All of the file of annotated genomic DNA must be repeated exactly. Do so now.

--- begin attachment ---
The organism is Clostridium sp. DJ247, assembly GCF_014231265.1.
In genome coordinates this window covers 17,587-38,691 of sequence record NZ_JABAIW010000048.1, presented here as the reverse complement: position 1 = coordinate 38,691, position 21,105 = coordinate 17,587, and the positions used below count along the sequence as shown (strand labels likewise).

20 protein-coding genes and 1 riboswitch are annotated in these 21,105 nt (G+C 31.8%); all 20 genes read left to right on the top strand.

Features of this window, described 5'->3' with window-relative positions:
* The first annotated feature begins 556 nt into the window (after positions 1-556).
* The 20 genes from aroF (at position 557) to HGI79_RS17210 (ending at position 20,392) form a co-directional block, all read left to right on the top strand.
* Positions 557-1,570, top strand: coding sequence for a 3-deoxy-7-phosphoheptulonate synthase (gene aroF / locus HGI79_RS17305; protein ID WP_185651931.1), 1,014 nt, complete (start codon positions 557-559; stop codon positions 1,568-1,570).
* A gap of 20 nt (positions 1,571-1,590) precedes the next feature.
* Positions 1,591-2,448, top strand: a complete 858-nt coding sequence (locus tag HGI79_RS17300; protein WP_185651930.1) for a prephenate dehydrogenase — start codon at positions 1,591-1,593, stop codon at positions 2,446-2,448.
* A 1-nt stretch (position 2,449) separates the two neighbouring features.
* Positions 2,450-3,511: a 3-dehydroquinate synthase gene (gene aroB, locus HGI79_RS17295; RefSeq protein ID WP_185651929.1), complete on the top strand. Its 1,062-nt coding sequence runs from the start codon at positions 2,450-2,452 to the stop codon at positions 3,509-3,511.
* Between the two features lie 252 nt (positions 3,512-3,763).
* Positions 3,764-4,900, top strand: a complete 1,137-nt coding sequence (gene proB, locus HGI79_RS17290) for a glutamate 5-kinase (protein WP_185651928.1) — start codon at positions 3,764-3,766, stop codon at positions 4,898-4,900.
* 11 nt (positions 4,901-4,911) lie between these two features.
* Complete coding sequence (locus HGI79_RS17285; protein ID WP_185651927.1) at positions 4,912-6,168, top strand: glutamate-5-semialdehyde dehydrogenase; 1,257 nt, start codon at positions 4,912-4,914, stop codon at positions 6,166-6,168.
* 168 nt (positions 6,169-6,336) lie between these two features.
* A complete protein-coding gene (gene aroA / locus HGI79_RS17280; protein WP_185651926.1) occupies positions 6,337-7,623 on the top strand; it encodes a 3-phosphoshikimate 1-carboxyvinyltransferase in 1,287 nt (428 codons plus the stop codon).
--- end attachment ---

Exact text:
The organism is Clostridium sp. DJ247, assembly GCF_014231265.1.
In genome coordinates this window covers 17,587-38,691 of sequence record NZ_JABAIW010000048.1, presented here as the reverse complement: position 1 = coordinate 38,691, position 21,105 = coordinate 17,587, and the positions used below count along the sequence as shown (strand labels likewise).

20 protein-coding genes and 1 riboswitch are annotated in these 21,105 nt (G+C 31.8%); all 20 genes read left to right on the top strand.

Features of this window, described 5'->3' with window-relative positions:
* The first annotated feature begins 556 nt into the window (after positions 1-556).
* The 20 genes from aroF (at position 557) to HGI79_RS17210 (ending at position 20,392) form a co-directional block, all read left to right on the top strand.
* Positions 557-1,570, top strand: coding sequence for a 3-deoxy-7-phosphoheptulonate synthase (gene aroF / locus HGI79_RS17305; protein ID WP_185651931.1), 1,014 nt, complete (start codon positions 557-559; stop codon positions 1,568-1,570).
* A gap of 20 nt (positions 1,571-1,590) precedes the next feature.
* Positions 1,591-2,448, top strand: a complete 858-nt coding sequence (locus tag HGI79_RS17300; protein WP_185651930.1) for a prephenate dehydrogenase — start codon at positions 1,591-1,593, stop codon at positions 2,446-2,448.
* A 1-nt stretch (position 2,449) separates the two neighbouring features.
* Positions 2,450-3,511: a 3-dehydroquinate synthase gene (gene aroB, locus HGI79_RS17295; RefSeq protein ID WP_185651929.1), complete on the top strand. Its 1,062-nt coding sequence runs from the start codon at positions 2,450-2,452 to the stop codon at positions 3,509-3,511.
* Between the two features lie 252 nt (positions 3,512-3,763).
* Positions 3,764-4,900, top strand: a complete 1,137-nt coding sequence (gene proB, locus HGI79_RS17290) for a glutamate 5-kinase (protein WP_185651928.1) — start codon at positions 3,764-3,766, stop codon at positions 4,898-4,900.
* 11 nt (positions 4,901-4,911) lie between these two features.
* Complete coding sequence (locus HGI79_RS17285; protein ID WP_185651927.1) at positions 4,912-6,168, top strand: glutamate-5-semialdehyde dehydrogenase; 1,257 nt, start codon at positions 4,912-4,914, stop codon at positions 6,166-6,168.
* 168 nt (positions 6,169-6,336) lie between these two features.
* A complete protein-coding gene (gene aroA / locus HGI79_RS17280; protein WP_185651926.1) occupies positions 6,337-7,623 on the top strand; it encodes a 3-phosphoshikimate 1-carboxyvinyltransferase in 1,287 nt (428 codons plus the stop codon).